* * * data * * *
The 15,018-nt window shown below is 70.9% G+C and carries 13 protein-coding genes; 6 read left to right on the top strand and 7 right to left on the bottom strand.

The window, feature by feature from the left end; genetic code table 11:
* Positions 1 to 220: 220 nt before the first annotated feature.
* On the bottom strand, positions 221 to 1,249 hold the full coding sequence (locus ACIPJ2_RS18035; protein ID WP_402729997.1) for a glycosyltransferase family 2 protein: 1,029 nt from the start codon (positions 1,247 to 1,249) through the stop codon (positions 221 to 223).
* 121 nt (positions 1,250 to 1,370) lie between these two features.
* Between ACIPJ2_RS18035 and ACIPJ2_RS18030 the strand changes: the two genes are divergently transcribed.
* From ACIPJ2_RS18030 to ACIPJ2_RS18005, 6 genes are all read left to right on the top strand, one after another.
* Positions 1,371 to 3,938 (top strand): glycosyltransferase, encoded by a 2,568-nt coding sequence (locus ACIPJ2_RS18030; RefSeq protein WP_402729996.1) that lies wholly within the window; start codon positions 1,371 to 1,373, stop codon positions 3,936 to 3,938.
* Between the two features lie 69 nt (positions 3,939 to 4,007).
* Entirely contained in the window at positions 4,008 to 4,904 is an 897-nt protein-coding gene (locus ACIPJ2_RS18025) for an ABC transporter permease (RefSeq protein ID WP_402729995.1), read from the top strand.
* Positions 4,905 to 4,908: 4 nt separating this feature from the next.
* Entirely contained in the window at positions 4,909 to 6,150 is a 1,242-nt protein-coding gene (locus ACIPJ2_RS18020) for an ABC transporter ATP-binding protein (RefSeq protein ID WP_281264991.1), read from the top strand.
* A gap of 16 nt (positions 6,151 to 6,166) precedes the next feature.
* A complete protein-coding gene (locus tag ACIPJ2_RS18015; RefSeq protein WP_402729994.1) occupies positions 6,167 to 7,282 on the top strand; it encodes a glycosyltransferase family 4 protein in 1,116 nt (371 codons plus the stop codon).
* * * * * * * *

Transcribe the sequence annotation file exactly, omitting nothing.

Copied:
The 15,018-nt window shown below is 70.9% G+C and carries 13 protein-coding genes; 6 read left to right on the top strand and 7 right to left on the bottom strand.

The window, feature by feature from the left end; genetic code table 11:
* Positions 1 to 220: 220 nt before the first annotated feature.
* On the bottom strand, positions 221 to 1,249 hold the full coding sequence (locus ACIPJ2_RS18035; protein ID WP_402729997.1) for a glycosyltransferase family 2 protein: 1,029 nt from the start codon (positions 1,247 to 1,249) through the stop codon (positions 221 to 223).
* 121 nt (positions 1,250 to 1,370) lie between these two features.
* Between ACIPJ2_RS18035 and ACIPJ2_RS18030 the strand changes: the two genes are divergently transcribed.
* From ACIPJ2_RS18030 to ACIPJ2_RS18005, 6 genes are all read left to right on the top strand, one after another.
* Positions 1,371 to 3,938 (top strand): glycosyltransferase, encoded by a 2,568-nt coding sequence (locus ACIPJ2_RS18030; RefSeq protein WP_402729996.1) that lies wholly within the window; start codon positions 1,371 to 1,373, stop codon positions 3,936 to 3,938.
* Between the two features lie 69 nt (positions 3,939 to 4,007).
* Entirely contained in the window at positions 4,008 to 4,904 is an 897-nt protein-coding gene (locus ACIPJ2_RS18025) for an ABC transporter permease (RefSeq protein ID WP_402729995.1), read from the top strand.
* Positions 4,905 to 4,908: 4 nt separating this feature from the next.
* Entirely contained in the window at positions 4,909 to 6,150 is a 1,242-nt protein-coding gene (locus ACIPJ2_RS18020) for an ABC transporter ATP-binding protein (RefSeq protein ID WP_281264991.1), read from the top strand.
* A gap of 16 nt (positions 6,151 to 6,166) precedes the next feature.
* A complete protein-coding gene (locus tag ACIPJ2_RS18015; RefSeq protein WP_402729994.1) occupies positions 6,167 to 7,282 on the top strand; it encodes a glycosyltransferase family 4 protein in 1,116 nt (371 codons plus the stop codon).